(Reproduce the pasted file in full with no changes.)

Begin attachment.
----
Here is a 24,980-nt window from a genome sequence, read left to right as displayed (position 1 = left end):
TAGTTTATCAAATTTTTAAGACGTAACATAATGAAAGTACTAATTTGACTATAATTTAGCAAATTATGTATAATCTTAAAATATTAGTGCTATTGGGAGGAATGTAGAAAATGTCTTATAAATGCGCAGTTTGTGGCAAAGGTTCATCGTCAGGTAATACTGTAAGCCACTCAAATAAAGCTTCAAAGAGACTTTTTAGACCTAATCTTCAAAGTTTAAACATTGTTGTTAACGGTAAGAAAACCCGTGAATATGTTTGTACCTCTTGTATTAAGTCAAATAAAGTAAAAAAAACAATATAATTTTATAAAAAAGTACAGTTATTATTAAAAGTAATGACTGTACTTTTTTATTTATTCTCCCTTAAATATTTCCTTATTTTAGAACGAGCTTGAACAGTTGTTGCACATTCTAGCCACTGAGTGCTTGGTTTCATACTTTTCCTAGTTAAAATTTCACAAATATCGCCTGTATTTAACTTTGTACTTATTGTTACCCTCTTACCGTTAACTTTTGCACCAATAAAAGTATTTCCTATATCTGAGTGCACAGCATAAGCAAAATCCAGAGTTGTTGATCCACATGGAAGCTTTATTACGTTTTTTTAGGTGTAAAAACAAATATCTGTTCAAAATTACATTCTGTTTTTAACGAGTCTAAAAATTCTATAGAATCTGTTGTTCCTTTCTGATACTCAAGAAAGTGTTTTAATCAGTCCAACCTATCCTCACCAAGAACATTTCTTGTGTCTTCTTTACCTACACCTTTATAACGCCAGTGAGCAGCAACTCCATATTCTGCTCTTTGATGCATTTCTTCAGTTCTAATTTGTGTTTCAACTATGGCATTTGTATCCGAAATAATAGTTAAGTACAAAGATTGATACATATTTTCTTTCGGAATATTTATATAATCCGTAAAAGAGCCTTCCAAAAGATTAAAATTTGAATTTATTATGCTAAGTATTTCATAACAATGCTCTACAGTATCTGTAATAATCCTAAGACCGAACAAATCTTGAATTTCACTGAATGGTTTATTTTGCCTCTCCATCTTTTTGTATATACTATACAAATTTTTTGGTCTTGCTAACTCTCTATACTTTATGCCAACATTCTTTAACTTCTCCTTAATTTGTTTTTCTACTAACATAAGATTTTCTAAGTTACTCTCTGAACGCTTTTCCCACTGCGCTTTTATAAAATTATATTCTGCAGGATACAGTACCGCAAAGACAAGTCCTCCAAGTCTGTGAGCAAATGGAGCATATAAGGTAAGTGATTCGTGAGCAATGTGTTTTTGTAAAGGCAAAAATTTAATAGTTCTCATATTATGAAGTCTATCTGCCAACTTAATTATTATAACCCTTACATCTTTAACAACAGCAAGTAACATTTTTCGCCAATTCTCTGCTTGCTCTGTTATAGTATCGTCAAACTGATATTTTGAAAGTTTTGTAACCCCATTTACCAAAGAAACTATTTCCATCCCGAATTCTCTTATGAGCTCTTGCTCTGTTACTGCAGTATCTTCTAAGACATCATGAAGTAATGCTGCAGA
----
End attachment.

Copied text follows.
Here is a 24,980-nt window from a genome sequence, read left to right as displayed (position 1 = left end):
TAGTTTATCAAATTTTTAAGACGTAACATAATGAAAGTACTAATTTGACTATAATTTAGCAAATTATGTATAATCTTAAAATATTAGTGCTATTGGGAGGAATGTAGAAAATGTCTTATAAATGCGCAGTTTGTGGCAAAGGTTCATCGTCAGGTAATACTGTAAGCCACTCAAATAAAGCTTCAAAGAGACTTTTTAGACCTAATCTTCAAAGTTTAAACATTGTTGTTAACGGTAAGAAAACCCGTGAATATGTTTGTACCTCTTGTATTAAGTCAAATAAAGTAAAAAAAACAATATAATTTTATAAAAAAGTACAGTTATTATTAAAAGTAATGACTGTACTTTTTTATTTATTCTCCCTTAAATATTTCCTTATTTTAGAACGAGCTTGAACAGTTGTTGCACATTCTAGCCACTGAGTGCTTGGTTTCATACTTTTCCTAGTTAAAATTTCACAAATATCGCCTGTATTTAACTTTGTACTTATTGTTACCCTCTTACCGTTAACTTTTGCACCAATAAAAGTATTTCCTATATCTGAGTGCACAGCATAAGCAAAATCCAGAGTTGTTGATCCACATGGAAGCTTTATTACGTTTTTTTAGGTGTAAAAACAAATATCTGTTCAAAATTACATTCTGTTTTTAACGAGTCTAAAAATTCTATAGAATCTGTTGTTCCTTTCTGATACTCAAGAAAGTGTTTTAATCAGTCCAACCTATCCTCACCAAGAACATTTCTTGTGTCTTCTTTACCTACACCTTTATAACGCCAGTGAGCAGCAACTCCATATTCTGCTCTTTGATGCATTTCTTCAGTTCTAATTTGTGTTTCAACTATGGCATTTGTATCCGAAATAATAGTTAAGTACAAAGATTGATACATATTTTCTTTCGGAATATTTATATAATCCGTAAAAGAGCCTTCCAAAAGATTAAAATTTGAATTTATTATGCTAAGTATTTCATAACAATGCTCTACAGTATCTGTAATAATCCTAAGACCGAACAAATCTTGAATTTCACTGAATGGTTTATTTTGCCTCTCCATCTTTTTGTATATACTATACAAATTTTTTGGTCTTGCTAACTCTCTATACTTTATGCCAACATTCTTTAACTTCTCCTTAATTTGTTTTTCTACTAACATAAGATTTTCTAAGTTACTCTCTGAACGCTTTTCCCACTGCGCTTTTATAAAATTATATTCTGCAGGATACAGTACCGCAAAGACAAGTCCTCCAAGTCTGTGAGCAAATGGAGCATATAAGGTAAGTGATTCGTGAGCAATGTGTTTTTGTAAAGGCAAAAATTTAATAGTTCTCATATTATGAAGTCTATCTGCCAACTTAATTATTATAACCCTTACATCTTTAACAACAGCAAGTAACATTTTTCGCCAATTCTCTGCTTGCTCTGTTATAGTATCGTCAAACTGATATTTTGAAAGTTTTGTAACCCCATTTACCAAAGAAACTATTTCCATCCCGAATTCTCTTATGAGCTCTTGCTCTGTTACTGCAGTATCTTCTAAGACATCATGAAGTAATGCTGCAGA